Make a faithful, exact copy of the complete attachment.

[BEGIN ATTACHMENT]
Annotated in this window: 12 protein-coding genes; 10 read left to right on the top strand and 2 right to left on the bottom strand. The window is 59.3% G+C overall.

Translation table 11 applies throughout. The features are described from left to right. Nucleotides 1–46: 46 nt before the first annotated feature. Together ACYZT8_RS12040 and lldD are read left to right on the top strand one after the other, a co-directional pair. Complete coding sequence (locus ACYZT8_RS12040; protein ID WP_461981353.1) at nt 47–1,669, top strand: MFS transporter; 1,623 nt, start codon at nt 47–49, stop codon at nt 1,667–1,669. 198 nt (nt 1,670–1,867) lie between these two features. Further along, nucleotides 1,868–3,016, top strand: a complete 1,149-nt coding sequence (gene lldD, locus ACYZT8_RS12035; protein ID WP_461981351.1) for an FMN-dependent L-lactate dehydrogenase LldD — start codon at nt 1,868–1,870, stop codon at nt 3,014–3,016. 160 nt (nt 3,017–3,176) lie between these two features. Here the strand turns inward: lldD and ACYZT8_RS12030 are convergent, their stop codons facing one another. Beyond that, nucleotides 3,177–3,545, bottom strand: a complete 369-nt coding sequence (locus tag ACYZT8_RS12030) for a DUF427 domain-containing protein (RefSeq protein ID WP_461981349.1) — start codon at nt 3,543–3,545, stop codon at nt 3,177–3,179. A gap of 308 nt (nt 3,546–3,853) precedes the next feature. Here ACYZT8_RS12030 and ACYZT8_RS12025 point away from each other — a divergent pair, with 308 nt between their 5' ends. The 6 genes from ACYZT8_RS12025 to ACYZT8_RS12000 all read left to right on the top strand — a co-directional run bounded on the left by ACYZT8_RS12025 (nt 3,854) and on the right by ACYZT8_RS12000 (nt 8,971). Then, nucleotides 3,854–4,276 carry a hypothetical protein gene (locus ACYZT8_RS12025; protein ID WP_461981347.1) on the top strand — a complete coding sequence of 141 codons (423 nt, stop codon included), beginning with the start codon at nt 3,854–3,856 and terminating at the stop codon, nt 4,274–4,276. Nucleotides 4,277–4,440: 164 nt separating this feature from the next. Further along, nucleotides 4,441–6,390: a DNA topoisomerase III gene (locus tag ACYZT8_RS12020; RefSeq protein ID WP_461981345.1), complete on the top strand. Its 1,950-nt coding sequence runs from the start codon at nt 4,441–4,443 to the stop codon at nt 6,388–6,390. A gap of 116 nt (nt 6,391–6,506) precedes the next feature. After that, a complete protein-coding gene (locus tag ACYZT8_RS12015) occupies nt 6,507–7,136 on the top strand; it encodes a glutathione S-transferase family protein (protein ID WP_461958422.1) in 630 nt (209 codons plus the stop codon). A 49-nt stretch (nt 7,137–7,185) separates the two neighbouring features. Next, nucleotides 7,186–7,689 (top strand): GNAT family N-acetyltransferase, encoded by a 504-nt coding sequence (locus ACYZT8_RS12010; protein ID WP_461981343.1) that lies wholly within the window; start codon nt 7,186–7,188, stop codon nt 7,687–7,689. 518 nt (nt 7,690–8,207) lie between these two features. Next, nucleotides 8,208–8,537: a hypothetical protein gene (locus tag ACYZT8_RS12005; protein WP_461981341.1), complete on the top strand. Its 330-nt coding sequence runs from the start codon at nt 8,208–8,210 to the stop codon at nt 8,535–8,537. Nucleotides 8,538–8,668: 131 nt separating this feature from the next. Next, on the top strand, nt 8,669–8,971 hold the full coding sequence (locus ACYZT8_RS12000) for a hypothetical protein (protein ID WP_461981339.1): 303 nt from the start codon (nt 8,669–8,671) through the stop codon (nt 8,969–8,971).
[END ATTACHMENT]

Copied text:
Annotated in this window: 12 protein-coding genes; 10 read left to right on the top strand and 2 right to left on the bottom strand. The window is 59.3% G+C overall.

Translation table 11 applies throughout. The features are described from left to right. Nucleotides 1–46: 46 nt before the first annotated feature. Together ACYZT8_RS12040 and lldD are read left to right on the top strand one after the other, a co-directional pair. Complete coding sequence (locus ACYZT8_RS12040; protein ID WP_461981353.1) at nt 47–1,669, top strand: MFS transporter; 1,623 nt, start codon at nt 47–49, stop codon at nt 1,667–1,669. 198 nt (nt 1,670–1,867) lie between these two features. Further along, nucleotides 1,868–3,016, top strand: a complete 1,149-nt coding sequence (gene lldD, locus ACYZT8_RS12035; protein ID WP_461981351.1) for an FMN-dependent L-lactate dehydrogenase LldD — start codon at nt 1,868–1,870, stop codon at nt 3,014–3,016. 160 nt (nt 3,017–3,176) lie between these two features. Here the strand turns inward: lldD and ACYZT8_RS12030 are convergent, their stop codons facing one another. Beyond that, nucleotides 3,177–3,545, bottom strand: a complete 369-nt coding sequence (locus tag ACYZT8_RS12030) for a DUF427 domain-containing protein (RefSeq protein ID WP_461981349.1) — start codon at nt 3,543–3,545, stop codon at nt 3,177–3,179. A gap of 308 nt (nt 3,546–3,853) precedes the next feature. Here ACYZT8_RS12030 and ACYZT8_RS12025 point away from each other — a divergent pair, with 308 nt between their 5' ends. The 6 genes from ACYZT8_RS12025 to ACYZT8_RS12000 all read left to right on the top strand — a co-directional run bounded on the left by ACYZT8_RS12025 (nt 3,854) and on the right by ACYZT8_RS12000 (nt 8,971). Then, nucleotides 3,854–4,276 carry a hypothetical protein gene (locus ACYZT8_RS12025; protein ID WP_461981347.1) on the top strand — a complete coding sequence of 141 codons (423 nt, stop codon included), beginning with the start codon at nt 3,854–3,856 and terminating at the stop codon, nt 4,274–4,276. Nucleotides 4,277–4,440: 164 nt separating this feature from the next. Further along, nucleotides 4,441–6,390: a DNA topoisomerase III gene (locus tag ACYZT8_RS12020; RefSeq protein ID WP_461981345.1), complete on the top strand. Its 1,950-nt coding sequence runs from the start codon at nt 4,441–4,443 to the stop codon at nt 6,388–6,390. A gap of 116 nt (nt 6,391–6,506) precedes the next feature. After that, a complete protein-coding gene (locus tag ACYZT8_RS12015) occupies nt 6,507–7,136 on the top strand; it encodes a glutathione S-transferase family protein (protein ID WP_461958422.1) in 630 nt (209 codons plus the stop codon). A 49-nt stretch (nt 7,137–7,185) separates the two neighbouring features. Next, nucleotides 7,186–7,689 (top strand): GNAT family N-acetyltransferase, encoded by a 504-nt coding sequence (locus ACYZT8_RS12010; protein ID WP_461981343.1) that lies wholly within the window; start codon nt 7,186–7,188, stop codon nt 7,687–7,689. 518 nt (nt 7,690–8,207) lie between these two features. Next, nucleotides 8,208–8,537: a hypothetical protein gene (locus tag ACYZT8_RS12005; protein WP_461981341.1), complete on the top strand. Its 330-nt coding sequence runs from the start codon at nt 8,208–8,210 to the stop codon at nt 8,535–8,537. Nucleotides 8,538–8,668: 131 nt separating this feature from the next. Next, on the top strand, nt 8,669–8,971 hold the full coding sequence (locus ACYZT8_RS12000) for a hypothetical protein (protein ID WP_461981339.1): 303 nt from the start codon (nt 8,669–8,671) through the stop codon (nt 8,969–8,971).